Pure silver is too soft to use for most functional objects. Luckily, smarty-pants back in the 12th century decided to mix pure silver with some other metal(s) to give it more strength. The resulting alloy is what we know today as sterling silver. Sterling is harder than pure silver ("Ag" on the table of elements) and more durable for jewelry.
Sterling silver is 92.5% pure silver and is considered a precious metal. The remaining 7.5% of the alloy is usually copper, which adds strength while still preserving the ductility and appearance of the pure silver. Sterling Silver is very easy to test. Silver-plated brass, nickel silver, or low-quality silver alloys will turn green when a drop of nitric acid is applied because of the high copper content. Sterling will turn a creamy color. When testing suspect goods, a small file can be used to cut through any plating or lacquer in a discreet area on the item.
Sterling silver is highly durable, even though beauty and strength are considered to be its most endearing features. An ill-suited choice for a wedding band or engagement ring, or any other ring meant to be worn on a daily basis, pure silver is too soft. However, its strength is enhanced when copper is added. To demonstrate genuineness, sterling silver rings usually come with an engraved mark. To show that a metal is sterling silver, the digits “925” are used.
To keep them from losing their shine over time, sterling silver rings can be coated with rhodium or polished. Known to give sterling silver a glossy look, rhodium is part of the larger platinum metal family.
There are numerous styles to choose from when in search of sterling silver rings. If you are in search of a romantic gift, a simple sterling silver ring with figurative letters and designs or feminine details is great for everyday use. You can even add some color to just about any outfit by rocking a sterling silver ring decorated with pearls, diamonds, and gemstones. You can choose a ring decorated with a gemstone that has an alluring history or one with your birthstone to add more meaning to it.
The best way to keep your jewelry from getting scratched is to store your sterling silver pieces in individual compartments or in a cloth pouch. Sterling silver rings can be discolored or damaged by chlorine, ammonia, and bleach. Before going for a swim in a chlorinated hot tub/swimming pool or handling common household cleaning chemicals, be sure to take off your sterling silver jewelry.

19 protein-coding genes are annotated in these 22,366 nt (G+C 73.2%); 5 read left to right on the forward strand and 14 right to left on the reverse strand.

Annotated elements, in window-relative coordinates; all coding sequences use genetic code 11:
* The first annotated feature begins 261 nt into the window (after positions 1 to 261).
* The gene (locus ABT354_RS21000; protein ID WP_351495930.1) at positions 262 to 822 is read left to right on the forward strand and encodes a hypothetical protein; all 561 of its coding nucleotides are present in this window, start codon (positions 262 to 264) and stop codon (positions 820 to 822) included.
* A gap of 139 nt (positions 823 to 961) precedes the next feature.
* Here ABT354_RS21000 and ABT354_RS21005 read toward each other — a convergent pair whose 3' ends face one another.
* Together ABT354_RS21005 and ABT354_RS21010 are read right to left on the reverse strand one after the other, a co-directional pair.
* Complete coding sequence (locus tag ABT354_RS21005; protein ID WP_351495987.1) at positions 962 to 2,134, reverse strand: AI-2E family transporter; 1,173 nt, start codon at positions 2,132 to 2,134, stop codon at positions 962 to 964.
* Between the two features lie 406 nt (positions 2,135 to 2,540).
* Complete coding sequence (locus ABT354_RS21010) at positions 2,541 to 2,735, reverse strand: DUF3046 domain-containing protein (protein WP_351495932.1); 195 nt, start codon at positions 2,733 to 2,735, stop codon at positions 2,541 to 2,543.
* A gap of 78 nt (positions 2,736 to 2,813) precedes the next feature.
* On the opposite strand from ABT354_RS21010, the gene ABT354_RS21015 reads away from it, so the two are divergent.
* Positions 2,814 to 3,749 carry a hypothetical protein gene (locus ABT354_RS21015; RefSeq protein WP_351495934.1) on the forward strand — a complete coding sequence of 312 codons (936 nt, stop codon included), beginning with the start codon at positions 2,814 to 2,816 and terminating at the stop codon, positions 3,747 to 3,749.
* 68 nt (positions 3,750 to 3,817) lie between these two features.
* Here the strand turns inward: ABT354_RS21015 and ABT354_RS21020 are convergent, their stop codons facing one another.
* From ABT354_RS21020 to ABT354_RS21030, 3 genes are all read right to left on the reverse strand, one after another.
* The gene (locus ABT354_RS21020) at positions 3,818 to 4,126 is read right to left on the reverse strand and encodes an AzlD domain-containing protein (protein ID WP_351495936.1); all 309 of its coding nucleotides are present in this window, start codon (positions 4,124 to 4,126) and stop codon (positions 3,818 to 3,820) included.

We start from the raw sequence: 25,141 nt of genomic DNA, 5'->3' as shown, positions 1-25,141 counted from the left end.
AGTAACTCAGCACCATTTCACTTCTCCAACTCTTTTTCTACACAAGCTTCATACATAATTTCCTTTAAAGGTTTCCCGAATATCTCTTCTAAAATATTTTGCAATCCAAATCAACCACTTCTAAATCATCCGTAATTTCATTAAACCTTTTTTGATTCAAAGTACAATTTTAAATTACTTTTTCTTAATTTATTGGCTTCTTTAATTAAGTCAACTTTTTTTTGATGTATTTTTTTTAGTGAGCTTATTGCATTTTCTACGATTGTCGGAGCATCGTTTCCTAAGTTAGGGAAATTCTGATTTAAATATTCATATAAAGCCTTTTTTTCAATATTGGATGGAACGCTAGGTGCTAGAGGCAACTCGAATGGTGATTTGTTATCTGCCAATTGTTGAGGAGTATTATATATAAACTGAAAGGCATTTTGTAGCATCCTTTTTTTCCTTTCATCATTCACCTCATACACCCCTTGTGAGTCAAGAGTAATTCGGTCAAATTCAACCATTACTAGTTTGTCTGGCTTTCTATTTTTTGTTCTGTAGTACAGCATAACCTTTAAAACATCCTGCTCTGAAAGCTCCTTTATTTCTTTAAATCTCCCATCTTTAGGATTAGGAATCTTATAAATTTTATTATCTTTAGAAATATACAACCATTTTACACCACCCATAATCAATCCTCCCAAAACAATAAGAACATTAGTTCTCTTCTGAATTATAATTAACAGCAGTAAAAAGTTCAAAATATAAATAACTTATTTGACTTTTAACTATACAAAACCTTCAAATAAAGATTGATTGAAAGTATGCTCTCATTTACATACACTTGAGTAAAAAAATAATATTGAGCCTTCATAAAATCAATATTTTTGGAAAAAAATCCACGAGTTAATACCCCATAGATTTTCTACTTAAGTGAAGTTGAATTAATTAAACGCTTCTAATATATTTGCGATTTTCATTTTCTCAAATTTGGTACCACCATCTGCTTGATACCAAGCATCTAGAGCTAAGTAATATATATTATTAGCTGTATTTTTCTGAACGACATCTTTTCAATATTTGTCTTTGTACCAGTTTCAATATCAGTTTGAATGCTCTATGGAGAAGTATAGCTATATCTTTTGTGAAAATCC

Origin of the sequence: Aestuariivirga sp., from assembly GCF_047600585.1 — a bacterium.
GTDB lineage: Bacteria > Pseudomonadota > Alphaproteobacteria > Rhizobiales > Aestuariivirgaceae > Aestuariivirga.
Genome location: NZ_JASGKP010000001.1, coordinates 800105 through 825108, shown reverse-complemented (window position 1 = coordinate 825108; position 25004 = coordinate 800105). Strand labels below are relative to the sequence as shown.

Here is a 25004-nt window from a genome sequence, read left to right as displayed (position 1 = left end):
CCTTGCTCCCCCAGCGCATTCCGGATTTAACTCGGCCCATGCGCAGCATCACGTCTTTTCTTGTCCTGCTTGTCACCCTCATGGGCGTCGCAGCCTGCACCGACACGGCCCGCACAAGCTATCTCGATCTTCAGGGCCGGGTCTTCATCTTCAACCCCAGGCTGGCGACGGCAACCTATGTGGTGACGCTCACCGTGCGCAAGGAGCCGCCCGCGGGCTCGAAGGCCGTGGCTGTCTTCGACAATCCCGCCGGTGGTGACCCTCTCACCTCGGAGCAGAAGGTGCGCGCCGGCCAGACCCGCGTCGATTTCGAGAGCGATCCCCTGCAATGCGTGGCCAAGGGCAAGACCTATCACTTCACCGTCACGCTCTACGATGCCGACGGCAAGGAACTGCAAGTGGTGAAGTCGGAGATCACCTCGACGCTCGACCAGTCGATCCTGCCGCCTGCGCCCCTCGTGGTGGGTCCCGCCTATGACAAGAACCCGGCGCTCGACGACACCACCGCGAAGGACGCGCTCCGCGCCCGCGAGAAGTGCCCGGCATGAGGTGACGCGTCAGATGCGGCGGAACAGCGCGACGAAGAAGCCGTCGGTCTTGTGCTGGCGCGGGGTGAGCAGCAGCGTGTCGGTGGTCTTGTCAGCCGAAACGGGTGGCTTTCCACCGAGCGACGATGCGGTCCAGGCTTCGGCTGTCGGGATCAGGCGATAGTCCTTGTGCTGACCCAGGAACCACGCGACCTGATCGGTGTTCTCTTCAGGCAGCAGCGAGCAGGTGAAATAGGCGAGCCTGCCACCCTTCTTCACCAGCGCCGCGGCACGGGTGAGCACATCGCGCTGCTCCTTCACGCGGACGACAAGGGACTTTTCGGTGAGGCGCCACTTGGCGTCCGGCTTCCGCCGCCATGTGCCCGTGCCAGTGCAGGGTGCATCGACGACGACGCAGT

Why does sterling silver tarnish?
Chemically, silver is not very reactive. However, it is attacked by some of the things common in the atmosphere. When exposed to airborne compounds of sulfur, black tarnish will slowly start to appear. When exposed to low-level ozone, silver oxide forms. The good news is that solid sterling silver jewelry can easily be polished back up to remove tarnish and look good as new!
How should you care for your sterling silver jewelry?
As mentioned above, sulfur + silver = black tarnish (silver sulfide). So pull out your polish cloth and you will be able to pretty quickly remove the black and shine them back up.
Another tip to be considered in case it is a bit denser.
Care Tips for storing Sterling Silver jewelry:
- Ideally, store it in a low-humidity environment.
- Keep the jewelry clean and dry when you’re not wearing it.
- If it’s in an airtight container, it won’t have a chance to react and tarnish.
- It may help to place silica gel bags and/or a container of activated charcoal in the storage area to help inhibit future tarnish.
- There are lots of anti-tarnishing papers and bags on the market that can be used to discourage the tarnishing of your sterling silver jewelry.
You can hand polish your sterling silver jewelry with a soft cloth and precious metal cleaner. This technique also helps to preserve the unique patinas of older pieces. TIP: Be gentle! Harsh polishing and aggressive buffing can permanently damage and devalue a piece of silver.
Exposure to the elements tarnishes sterling silver pieces over time. To give your ring that characteristic sterling silver luster and shine again, just polish it lightly. When cleaning sterling silver, be sure to use ammonia or bleach-free silver polish designed for removing tarnishes. Similarly, to avoid scratching the ring, you should use a non-abrasive cloth designed for this specific purpose. When it comes to polishing sterling silver, microfiber cloths are a great choice.
Polishing or Cleaning Products:
Polish Cloth (with polish already in it): There's a simple polish cloth we love that's great for shining up silver—it's called a Sunshine Cloth. You might have gotten a little piece of one with your order. We throw one in with orders that won't react negatively to the "secret" polish in the soft yellow cloth, which removes tarnish surprisingly quickly and easily.
Polish Creams: There are a variety of polishing compounds designed specifically for cleaning sterling silver if method 1 looks like too much work (but seriously, it's fun). Most are creams that you rub on, then wipe off, and some have the added benefit of leaving behind some extra tarnish resistance. A few of our favorite brands are Blitz Silvershine (top choice because it's not hard on the environment), Herman's, and Autosol.How to Know if Something is Sterling Silver?
If the piece is commercial, check the markings. Sterling silver is often stamped 925 or .925 on jewelry pieces. Sometimes the words "sterling," “sterling silver" or "ster" will be stamped, or the initials "ss."
Keep in mind that a lack of markings does not necessarily mean it’s not sterling. For example, smaller makers of handmade pieces might not stamp the items they make. You can perform a test by holding a magnet near the item; if the magnet attracts the item, then you likely don’t have sterling silver. It shouldn’t be magnetic.
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